BACKGROUND

The present invention relates to a method of producing multiple semiconductor devices, a method of producing multiple semiconductor packages, a method of fabricating a panel, and a panel.

Semiconductor chips include electrical contact elements on one or more of their surfaces. When fabricating a semiconductor chip package, the semiconductor chip is housed in a chip package and the contact pads of the semiconductor chip are coupled to external contact elements of the chip package.

For these and other reasons, there is a need for the present invention.

BRIEF DESCRIPTION OF THE DRAWINGS

The accompanying drawings are included to provide a further understanding of embodiments and are incorporated in and constitute a part of this specification. The drawings illustrate embodiments and together with the description serve to explain principles of embodiments. Other embodiments and many of the intended advantages of embodiments will be readily appreciated as they become better understood by reference to the following detailed description. The elements of the drawings are not necessarily to scale relative to each other. Like reference numerals designate corresponding similar parts.

FIG. 1 illustrates a flow diagram of one embodiment of a method of producing multiple semiconductor devices.

FIGS. 2A-C illustrate schematic cross-section representations of intermediate products and semiconductor devices for illustrating an embodiment of one embodiment as illustrated in FIG. 1.

FIGS. 3A-D illustrate schematic perspective or cross-section representations of intermediate products for illustrating one embodiment of the embodiment as illustrated in FIG. 1.

FIGS. 4A,B illustrate schematic perspective or cross-section representations of intermediate products for illustrating one embodiment of the embodiment as illustrated in FIG. 1.

FIG. 5A-D illustrate schematic cross-section or top view representations of intermediate products for illustrating one embodiment of the embodiment as illustrated in FIG. 1.

FIG. 6 illustrates a flow diagram of one embodiment of a method of producing multiple semiconductor packages.

FIGS. 7A-D illustrate schematic cross-section representations of intermediate products and semiconductor packages for illustrating one embodiment of the embodiment as illustrated in FIG. 6.

FIG. 8 illustrates a flow diagram of one embodiment of a method of fabricating a panel.

FIGS. 9A-C illustrate schematic cross-section representations of intermediate products and a panel for illustrating one embodiment of the embodiment as illustrated in FIG. 7.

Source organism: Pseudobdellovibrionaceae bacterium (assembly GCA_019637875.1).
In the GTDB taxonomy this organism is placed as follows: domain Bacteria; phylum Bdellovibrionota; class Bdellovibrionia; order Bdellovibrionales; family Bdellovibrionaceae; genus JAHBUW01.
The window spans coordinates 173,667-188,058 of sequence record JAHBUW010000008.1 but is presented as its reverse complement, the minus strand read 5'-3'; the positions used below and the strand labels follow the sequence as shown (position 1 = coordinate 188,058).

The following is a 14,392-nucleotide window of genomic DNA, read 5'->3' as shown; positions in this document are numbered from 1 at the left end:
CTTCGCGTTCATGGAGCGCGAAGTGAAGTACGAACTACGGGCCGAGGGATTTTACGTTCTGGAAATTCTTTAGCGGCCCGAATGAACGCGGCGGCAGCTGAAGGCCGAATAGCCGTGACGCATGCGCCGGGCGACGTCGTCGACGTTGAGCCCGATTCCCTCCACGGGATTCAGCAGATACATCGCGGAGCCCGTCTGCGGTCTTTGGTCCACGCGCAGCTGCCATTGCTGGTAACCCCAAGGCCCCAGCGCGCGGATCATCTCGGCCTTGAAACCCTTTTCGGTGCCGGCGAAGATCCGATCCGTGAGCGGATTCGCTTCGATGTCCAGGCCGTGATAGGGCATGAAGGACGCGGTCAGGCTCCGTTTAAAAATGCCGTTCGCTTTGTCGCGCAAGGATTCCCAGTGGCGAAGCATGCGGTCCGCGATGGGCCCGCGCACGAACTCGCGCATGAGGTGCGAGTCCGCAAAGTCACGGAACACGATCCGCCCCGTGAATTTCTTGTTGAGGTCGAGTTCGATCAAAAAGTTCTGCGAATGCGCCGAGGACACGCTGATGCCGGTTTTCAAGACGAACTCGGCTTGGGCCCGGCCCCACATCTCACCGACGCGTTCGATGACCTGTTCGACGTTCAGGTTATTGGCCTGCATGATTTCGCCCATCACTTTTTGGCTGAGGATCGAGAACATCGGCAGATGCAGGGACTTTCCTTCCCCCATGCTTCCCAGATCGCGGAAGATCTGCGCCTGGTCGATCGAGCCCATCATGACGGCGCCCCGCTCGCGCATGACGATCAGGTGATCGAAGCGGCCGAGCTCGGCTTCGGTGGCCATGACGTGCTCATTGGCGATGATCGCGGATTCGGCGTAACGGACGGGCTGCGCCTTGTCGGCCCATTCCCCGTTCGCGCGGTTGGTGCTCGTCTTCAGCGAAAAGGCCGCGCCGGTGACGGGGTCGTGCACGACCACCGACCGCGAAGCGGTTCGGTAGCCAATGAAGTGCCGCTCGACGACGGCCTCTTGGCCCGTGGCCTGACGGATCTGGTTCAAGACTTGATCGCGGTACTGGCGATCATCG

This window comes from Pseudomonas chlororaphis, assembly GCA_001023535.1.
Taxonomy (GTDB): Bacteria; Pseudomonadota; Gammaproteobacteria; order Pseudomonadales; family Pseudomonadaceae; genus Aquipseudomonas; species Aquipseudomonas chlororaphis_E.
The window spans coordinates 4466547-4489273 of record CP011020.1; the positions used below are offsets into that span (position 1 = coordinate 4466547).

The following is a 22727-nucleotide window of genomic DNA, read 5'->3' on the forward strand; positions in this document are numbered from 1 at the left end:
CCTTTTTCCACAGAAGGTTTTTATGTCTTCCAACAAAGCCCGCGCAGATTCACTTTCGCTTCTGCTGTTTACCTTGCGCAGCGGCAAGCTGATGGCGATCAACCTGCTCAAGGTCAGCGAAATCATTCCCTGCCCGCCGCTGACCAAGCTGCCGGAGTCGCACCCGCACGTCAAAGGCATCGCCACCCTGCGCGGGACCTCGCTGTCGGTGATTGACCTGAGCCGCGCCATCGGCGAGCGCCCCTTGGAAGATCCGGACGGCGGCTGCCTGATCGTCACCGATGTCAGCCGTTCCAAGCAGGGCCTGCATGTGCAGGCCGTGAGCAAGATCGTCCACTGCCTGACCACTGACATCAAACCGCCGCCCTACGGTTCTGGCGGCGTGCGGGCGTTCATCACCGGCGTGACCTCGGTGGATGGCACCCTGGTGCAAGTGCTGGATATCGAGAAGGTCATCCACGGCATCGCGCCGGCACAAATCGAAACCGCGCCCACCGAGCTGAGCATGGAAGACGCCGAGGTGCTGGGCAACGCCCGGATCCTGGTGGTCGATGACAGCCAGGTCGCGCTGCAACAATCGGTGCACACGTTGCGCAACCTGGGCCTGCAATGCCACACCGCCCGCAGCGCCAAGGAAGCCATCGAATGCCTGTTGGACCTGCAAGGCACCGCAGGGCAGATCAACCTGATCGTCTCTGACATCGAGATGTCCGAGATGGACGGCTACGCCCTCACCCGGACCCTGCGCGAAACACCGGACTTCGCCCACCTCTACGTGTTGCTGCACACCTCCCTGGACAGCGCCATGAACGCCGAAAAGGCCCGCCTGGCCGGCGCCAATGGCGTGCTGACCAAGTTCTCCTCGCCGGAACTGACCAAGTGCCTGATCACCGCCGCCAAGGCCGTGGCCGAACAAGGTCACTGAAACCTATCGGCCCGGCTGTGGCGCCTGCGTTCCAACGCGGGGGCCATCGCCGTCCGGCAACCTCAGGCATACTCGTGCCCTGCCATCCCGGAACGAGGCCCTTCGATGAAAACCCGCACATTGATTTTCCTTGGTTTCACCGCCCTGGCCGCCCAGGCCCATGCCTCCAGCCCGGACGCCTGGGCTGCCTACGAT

FIGS. 10A-I illustrate schematic cross-section representations of intermediate products, panels and a semiconductor chip packages for illustrating one embodiment of the method as illustrated in one of FIGS. 1 to 9.

FIG. 11 illustrates a schematic cross-section representation of one embodiment of a panel.

FIG. 12 illustrates a schematic perspective representation of one embodiment of a panel.

DETAILED DESCRIPTION

In the following Detailed Description, reference is made to the accompanying drawings, which form a part hereof, and in which is shown by way of illustration specific embodiments in which the invention may be practiced. In this regard, directional terminology, such as “top,” “bottom,” “front,” “back,” “leading,” “trailing,” etc., is used with reference to the orientation of the Figure(s) being described. Because components of embodiments can be positioned in a number of different orientations, the directional terminology is used for purposes of illustration and is in no way limiting. It is to be understood that other embodiments may be utilized and structural or logical changes may be made without departing from the scope of the present invention. The following detailed description, therefore, is not to be taken in a limiting sense, and the scope of the present invention is defined by the appended claims.

It is to be understood that the features of the various exemplary embodiments described herein may be combined with each other, unless specifically noted otherwise.

The embodiments of a method for producing multiple semiconductor devices, of a method for producing multiple semiconductor packages, of a method for fabricating a panel and of a panel may use various types of semiconductor chips or circuits incorporated in the semiconductor chips, among them logic integrated circuits, analog integrated circuits, mixed signal integrated circuits, sensor circuits, MEMS (micro-electro-mechanical systems), power integrated circuits, chips with integrated passives etc.

In several embodiments layers or layer stacks are applied to one another or materials are applied or deposited onto layers. It should be appreciated that any such terms as “applied” or “deposited” are meant to cover literally all kinds and techniques of applying layers onto each other. They are meant to cover techniques in which layers are applied at once as a whole like, for example, laminating techniques as well as techniques in which layers are deposited in a sequential manner like, for example, sputtering, plating, molding, CVD, etc.